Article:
The inspiration for lots of these come from things I have transcribed. Mostly from guys with killer chops like Sonny Stitt, Stan Getz, Brecker or perhaps even melodic players like Hank Mobley or Dexter Gordon.
NM: I’m excited to hear your new Big Band project Dave. How did it come about?
DO: My wife Judith and I run a studio at our house. It’s one of the things we did when we got married rather than spend a lot of money on a honeymoon. I had always been talking about creating a small recording studio where I could record jazz properly. So that means everyone in the same room at the same time.
Judith and I have got heavily into the recording process so when we came up with the idea for this new big band project, we wanted to record it in a very natural way. We wanted everyone in the same room without headphones – the way big bands were traditionally recorded.
My favourite period for Big Bands was the early 1960s when recordings like Quincy Jones’ The Quintessence and Oliver Nelson’s Blues and the Abstract Truth were made. That’s the sound we wanted.
The idea for the Abstract Truth Big Band really come from a love of Oliver Nelson’s album. It was such an amazing mix of great players and incredible arrangements, which I think still sounds fresh even fifty four years later.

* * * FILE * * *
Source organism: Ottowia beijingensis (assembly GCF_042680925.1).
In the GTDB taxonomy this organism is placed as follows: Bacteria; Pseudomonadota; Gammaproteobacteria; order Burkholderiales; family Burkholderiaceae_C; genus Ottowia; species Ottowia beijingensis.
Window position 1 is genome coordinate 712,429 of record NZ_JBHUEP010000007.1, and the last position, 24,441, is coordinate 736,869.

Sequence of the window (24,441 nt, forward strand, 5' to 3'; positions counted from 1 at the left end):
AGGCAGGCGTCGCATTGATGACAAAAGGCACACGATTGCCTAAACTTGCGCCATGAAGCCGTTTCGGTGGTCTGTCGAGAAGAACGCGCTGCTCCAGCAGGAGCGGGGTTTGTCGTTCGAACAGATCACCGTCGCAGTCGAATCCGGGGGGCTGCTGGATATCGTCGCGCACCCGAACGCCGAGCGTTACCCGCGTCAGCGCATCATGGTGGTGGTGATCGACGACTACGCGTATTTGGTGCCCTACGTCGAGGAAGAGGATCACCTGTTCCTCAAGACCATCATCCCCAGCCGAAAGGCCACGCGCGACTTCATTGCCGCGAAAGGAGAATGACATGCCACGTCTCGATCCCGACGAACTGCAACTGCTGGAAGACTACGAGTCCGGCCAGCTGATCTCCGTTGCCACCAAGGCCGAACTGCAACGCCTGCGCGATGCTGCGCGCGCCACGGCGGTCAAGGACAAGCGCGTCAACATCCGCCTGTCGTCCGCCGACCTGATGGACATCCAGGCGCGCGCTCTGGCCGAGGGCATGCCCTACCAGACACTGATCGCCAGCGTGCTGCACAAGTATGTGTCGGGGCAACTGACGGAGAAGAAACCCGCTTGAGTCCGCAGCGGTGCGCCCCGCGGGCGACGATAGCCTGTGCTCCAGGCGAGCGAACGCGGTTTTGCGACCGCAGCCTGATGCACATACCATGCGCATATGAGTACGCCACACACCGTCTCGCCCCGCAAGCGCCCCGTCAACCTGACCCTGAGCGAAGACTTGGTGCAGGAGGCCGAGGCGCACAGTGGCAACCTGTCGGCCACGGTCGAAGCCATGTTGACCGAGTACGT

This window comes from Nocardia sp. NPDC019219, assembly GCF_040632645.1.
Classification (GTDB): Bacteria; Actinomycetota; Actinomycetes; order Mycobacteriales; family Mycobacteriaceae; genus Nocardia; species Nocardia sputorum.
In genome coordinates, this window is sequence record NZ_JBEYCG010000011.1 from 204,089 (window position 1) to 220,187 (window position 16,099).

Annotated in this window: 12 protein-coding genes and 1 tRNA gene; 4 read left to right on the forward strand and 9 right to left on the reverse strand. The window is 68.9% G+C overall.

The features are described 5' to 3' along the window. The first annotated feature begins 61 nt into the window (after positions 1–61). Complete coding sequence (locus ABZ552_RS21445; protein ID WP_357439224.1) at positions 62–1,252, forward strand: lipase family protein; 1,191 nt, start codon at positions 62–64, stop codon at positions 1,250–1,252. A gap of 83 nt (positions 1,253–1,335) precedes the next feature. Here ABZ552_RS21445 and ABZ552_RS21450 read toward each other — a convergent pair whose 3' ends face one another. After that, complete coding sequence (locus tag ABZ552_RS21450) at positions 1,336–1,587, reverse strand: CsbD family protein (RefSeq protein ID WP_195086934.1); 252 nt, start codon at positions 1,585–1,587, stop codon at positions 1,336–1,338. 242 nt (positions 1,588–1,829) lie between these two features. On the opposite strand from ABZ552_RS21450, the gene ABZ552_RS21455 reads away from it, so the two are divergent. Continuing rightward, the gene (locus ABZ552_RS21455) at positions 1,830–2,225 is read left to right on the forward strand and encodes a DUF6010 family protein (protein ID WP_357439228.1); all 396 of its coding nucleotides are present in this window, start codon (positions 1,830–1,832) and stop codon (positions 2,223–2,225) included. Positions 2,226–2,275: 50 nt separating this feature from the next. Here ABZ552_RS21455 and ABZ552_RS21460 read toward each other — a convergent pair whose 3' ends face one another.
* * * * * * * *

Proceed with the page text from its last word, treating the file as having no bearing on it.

We got in touch with Jörg Achim Keller who is the musical director of the NDR – the North German Radio Band. He’s written arrangements for everyone from Joe Zawinul to the Brecker Brothers and Chet Baker. He’s one of the world’s great arrangers.
Jörg rearranged the entire Blues and the Abstract Truth album for Big Band using a load of additional material in the style of Oliver Nelson who is a huge hero for him. The arrangements were spectacular.
Fortunately we were able to set up a session over two days at Abbey Road with the absolute best line-up of our favourite British jazz players to record them.
The end result is a fresh and new but idiomatically respectful reinterpretation of the original Oliver Nelson album. And recorded fantastically at Abbey Road. We’re really proud of it.
Tenor: Conn 10m Ladyface 1938 which has been customised by Steve Crow to resemble a Selmer Mk 6 as much as possible without moving any tone holes. New Selmer keys have been put on, contrary to a vicious rumour going about that they were the keys from my old Mk 6!
Mouthpiece: 10mfan Robusto 8
Zimberoff Hollywood 8, restored beautifully to.112 by Marin Spivak
Check out Dave’s website for tour dates and to get the album: www.daveohiggins.com
All pics from Abbey Road: © Christine Ongsiek, Imageplotter
Everything else: © Judith O’Higgins
Now checkout this:
Download Dave’s ii-V7 pattern pdf